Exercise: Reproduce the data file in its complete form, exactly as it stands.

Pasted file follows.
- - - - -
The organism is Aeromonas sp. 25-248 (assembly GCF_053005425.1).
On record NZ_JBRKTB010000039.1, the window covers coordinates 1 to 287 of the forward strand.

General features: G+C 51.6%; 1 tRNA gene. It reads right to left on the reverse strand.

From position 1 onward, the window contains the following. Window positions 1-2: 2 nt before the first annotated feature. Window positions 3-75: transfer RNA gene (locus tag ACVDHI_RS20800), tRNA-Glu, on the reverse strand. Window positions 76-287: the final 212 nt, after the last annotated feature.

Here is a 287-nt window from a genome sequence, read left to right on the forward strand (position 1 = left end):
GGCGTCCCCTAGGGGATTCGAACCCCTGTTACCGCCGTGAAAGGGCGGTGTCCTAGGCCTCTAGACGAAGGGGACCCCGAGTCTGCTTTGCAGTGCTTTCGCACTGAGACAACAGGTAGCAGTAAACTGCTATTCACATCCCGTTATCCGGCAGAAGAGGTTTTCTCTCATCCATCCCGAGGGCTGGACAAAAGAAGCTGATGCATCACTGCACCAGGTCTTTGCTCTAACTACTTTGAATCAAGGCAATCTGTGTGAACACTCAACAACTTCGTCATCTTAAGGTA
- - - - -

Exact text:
The organism is Aeromonas sp. 25-248 (assembly GCF_053005425.1).
On record NZ_JBRKTB010000039.1, the window covers coordinates 1 to 287 of the forward strand.

General features: G+C 51.6%; 1 tRNA gene. It reads right to left on the reverse strand.

From position 1 onward, the window contains the following. Window positions 1-2: 2 nt before the first annotated feature. Window positions 3-75: transfer RNA gene (locus tag ACVDHI_RS20800), tRNA-Glu, on the reverse strand. Window positions 76-287: the final 212 nt, after the last annotated feature.

Here is a 287-nt window from a genome sequence, read left to right on the forward strand (position 1 = left end):
GGCGTCCCCTAGGGGATTCGAACCCCTGTTACCGCCGTGAAAGGGCGGTGTCCTAGGCCTCTAGACGAAGGGGACCCCGAGTCTGCTTTGCAGTGCTTTCGCACTGAGACAACAGGTAGCAGTAAACTGCTATTCACATCCCGTTATCCGGCAGAAGAGGTTTTCTCTCATCCATCCCGAGGGCTGGACAAAAGAAGCTGATGCATCACTGCACCAGGTCTTTGCTCTAACTACTTTGAATCAAGGCAATCTGTGTGAACACTCAACAACTTCGTCATCTTAAGGTA